Tuesday, October 7, 2008


For a seven day period starting on September 29th we conducted the Farallonathon. PRBO has a fund raising event every fall called the Bird-a-thon. The concept is that you get people to donate a certain amount per bird species that you see in a 24 hour period. So, most people get donations, pick a day to go birding and then try to see as many species as possible to raise money for the organization. They've been doing this for 30 years. Back in 1992, the biologists out here decided to modify that idea and make it a week long and to make it involve more than just birds. The point system can get a little confusing, but it starts to make sense after a couple days. Most bird species are worth one point, but the rarest ones are worth 5 points. We also get points for the different species of whale, dolphin, pinniped, butterfly, dragonfly and fish species we observe. Shark attacks are worth 5 points. The points are not really that important. Really we just try to see as many species of everything as possible, and this time of year is usually very good for migrating birds.

Our first day was pretty good, as we had many new bird species arrive on the island. The weather was looking good for the new few days and we had high hopes for a great Farallonathon. Unfortunately, the weather didn’t quite cooperate and we had a very slow week. We did see several shark attacks, of which I saw two. The bottom line is that an average Farallonathon ends up with around 180 points and we finished with 129. The lowest total ever (the previous low was 133). We were all disappointed and cursed the National Weather Service.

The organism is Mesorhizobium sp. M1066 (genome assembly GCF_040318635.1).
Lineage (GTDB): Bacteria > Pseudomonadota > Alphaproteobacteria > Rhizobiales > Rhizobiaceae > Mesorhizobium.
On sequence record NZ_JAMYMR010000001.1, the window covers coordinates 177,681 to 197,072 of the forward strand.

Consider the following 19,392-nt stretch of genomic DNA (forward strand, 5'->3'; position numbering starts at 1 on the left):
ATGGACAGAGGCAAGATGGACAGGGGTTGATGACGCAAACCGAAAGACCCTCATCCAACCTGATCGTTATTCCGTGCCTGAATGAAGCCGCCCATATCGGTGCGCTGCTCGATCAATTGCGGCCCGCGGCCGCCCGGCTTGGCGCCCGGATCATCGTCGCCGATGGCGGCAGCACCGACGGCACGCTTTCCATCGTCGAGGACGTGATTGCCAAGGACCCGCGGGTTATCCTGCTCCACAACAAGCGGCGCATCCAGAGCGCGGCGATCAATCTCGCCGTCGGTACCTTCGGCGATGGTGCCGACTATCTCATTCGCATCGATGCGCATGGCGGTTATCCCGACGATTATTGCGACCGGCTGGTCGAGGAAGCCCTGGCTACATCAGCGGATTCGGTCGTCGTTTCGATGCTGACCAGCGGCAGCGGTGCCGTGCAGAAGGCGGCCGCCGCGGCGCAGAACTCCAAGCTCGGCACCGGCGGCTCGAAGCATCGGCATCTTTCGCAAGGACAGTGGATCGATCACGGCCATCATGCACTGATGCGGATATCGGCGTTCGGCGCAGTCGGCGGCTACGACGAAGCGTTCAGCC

Since I don’t have lots of pictures of really cool birds, I’ll just put up some that I took recently.

Elephant Seals

Black Turnstones

One day I had to go collect Brandt's Cormorant pellets from one of their breeding areas with the head biologist. They are kind of like owl pellets, undigestible parts of what they eat that are regurgitated. Unlike owl pellets, these aren't furry, they're actually kind of rubbery and usually flat. They contain fish otoliths, which are small inner ear bones that can help determine what species of fish was eaten and how old it was. Not the most exciting thing to do out here, but a new experience non the less.

Brandt's Cormorant Pellet

Good waves at sunset

Beard growth - Day 10


The Beave said...

Beard is coming in nicely.. Throwing a party tonight and just isn't the same to break out the beating schtick if you aren't around.. Having snow goose, mallard and turkey.. You'd be proud. You've got to make it out here sometime soon, though that loooks like a hell of a lot of fun.. I am jealous.. Later bud..

koko said...

why do you have two pictures of Brandt's Cormorant poop?? Although this one has a nose!!!!!!!! hhhhhhhhhhhhhhhhhhhhhhhhhh and jajajajajjaja

Anddres, Or and Irene!!! Luv ya

koko said...

sorry about that last comment...the boys made me do it!! i fired them for it later!